For the public, illegality and corruption are a constant and they feel helpless to do anything about it. They are exercised at the time a scam is revealed and then they go back to their routine. They re-elect the corrupt time and again thus signaling to the political class that they can ride out the storm and return later without reforming themselves.

The public has little choice since almost all the political parities have been caught indulging in corruption. Thus, a change in the ruling party means that another corrupt set up comes to power. The net result is that the people vote for their own corrupt who would help them. Hence the dalits would vote for their own and the backward castes would vote for their brethren and the muslims vote for their community and so do the upper castes. That is why today it is said that corruption is no more an issue. The politicians have decided that they only need to wait patiently in the wings for their turn. The clever thing to do is to collect enough while in power and when out of it not unduly ruffle the feathers of the ruling group - behave like a `responsible’ opposition. This is the weakness of our democracy that people have little choice – that between Tweedledee and Tweedldum (Kumar, 1999). Be that as it may, what are the implications of a large and growing black economy in India?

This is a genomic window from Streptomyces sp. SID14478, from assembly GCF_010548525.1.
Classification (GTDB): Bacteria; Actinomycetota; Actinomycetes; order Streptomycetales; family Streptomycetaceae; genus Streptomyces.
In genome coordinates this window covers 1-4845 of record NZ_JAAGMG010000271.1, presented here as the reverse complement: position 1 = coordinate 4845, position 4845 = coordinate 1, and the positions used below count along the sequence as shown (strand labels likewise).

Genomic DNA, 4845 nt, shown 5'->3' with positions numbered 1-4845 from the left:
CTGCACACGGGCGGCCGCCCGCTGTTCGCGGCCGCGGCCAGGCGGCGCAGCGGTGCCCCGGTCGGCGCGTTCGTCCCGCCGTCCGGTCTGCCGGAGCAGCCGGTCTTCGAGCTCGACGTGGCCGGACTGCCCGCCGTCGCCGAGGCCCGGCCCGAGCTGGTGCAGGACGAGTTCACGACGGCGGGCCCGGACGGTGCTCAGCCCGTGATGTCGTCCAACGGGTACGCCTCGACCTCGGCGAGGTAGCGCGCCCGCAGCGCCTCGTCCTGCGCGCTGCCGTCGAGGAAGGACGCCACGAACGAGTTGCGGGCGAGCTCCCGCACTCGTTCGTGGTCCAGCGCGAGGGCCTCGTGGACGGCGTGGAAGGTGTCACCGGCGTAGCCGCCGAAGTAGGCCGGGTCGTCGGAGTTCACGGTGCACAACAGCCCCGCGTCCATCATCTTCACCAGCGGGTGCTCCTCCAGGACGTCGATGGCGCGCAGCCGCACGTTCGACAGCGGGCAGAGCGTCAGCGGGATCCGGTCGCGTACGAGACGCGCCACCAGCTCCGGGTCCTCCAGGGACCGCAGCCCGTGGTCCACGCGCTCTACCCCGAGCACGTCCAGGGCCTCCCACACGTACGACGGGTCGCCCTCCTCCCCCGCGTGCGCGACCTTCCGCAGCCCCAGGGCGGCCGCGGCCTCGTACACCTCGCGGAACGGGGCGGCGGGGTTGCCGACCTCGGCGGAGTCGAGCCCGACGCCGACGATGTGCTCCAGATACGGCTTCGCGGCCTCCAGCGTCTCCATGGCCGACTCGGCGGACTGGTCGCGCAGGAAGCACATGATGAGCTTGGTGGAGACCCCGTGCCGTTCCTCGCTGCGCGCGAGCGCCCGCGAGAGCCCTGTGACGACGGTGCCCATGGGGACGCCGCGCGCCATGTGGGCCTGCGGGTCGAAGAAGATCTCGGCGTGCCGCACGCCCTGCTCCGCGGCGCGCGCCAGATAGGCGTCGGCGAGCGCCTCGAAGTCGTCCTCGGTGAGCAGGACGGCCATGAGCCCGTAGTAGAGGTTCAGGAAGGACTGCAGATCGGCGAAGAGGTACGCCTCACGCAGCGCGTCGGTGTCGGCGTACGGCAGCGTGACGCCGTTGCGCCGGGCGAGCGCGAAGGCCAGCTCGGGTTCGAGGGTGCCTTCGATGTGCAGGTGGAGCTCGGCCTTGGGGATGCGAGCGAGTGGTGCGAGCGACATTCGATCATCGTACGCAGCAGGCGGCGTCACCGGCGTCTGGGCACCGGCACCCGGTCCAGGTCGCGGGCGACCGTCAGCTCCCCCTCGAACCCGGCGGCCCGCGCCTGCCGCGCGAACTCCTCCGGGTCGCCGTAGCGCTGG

II. Implications of the Black Economy for the Nation

II.1      Spread of illegality and weakening of democracy